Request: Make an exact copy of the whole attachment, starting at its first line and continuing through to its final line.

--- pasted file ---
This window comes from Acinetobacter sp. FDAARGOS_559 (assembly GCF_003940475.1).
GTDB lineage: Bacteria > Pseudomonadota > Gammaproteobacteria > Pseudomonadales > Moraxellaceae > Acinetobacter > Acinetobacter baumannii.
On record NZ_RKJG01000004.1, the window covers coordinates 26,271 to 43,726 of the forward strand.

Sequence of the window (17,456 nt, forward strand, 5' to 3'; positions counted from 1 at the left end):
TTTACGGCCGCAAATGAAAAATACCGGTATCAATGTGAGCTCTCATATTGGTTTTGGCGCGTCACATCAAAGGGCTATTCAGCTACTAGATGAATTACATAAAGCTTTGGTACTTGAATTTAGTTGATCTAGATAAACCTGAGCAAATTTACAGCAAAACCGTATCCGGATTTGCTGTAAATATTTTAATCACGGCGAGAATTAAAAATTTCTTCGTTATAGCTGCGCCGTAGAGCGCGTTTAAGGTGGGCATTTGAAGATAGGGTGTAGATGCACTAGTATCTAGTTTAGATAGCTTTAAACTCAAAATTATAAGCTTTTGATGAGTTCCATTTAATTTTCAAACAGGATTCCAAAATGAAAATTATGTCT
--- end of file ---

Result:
This window comes from Acinetobacter sp. FDAARGOS_559 (assembly GCF_003940475.1).
GTDB lineage: Bacteria > Pseudomonadota > Gammaproteobacteria > Pseudomonadales > Moraxellaceae > Acinetobacter > Acinetobacter baumannii.
On record NZ_RKJG01000004.1, the window covers coordinates 26,271 to 43,726 of the forward strand.

Sequence of the window (17,456 nt, forward strand, 5' to 3'; positions counted from 1 at the left end):
TTTACGGCCGCAAATGAAAAATACCGGTATCAATGTGAGCTCTCATATTGGTTTTGGCGCGTCACATCAAAGGGCTATTCAGCTACTAGATGAATTACATAAAGCTTTGGTACTTGAATTTAGTTGATCTAGATAAACCTGAGCAAATTTACAGCAAAACCGTATCCGGATTTGCTGTAAATATTTTAATCACGGCGAGAATTAAAAATTTCTTCGTTATAGCTGCGCCGTAGAGCGCGTTTAAGGTGGGCATTTGAAGATAGGGTGTAGATGCACTAGTATCTAGTTTAGATAGCTTTAAACTCAAAATTATAAGCTTTTGATGAGTTCCATTTAATTTTCAAACAGGATTCCAAAATGAAAATTATGTCT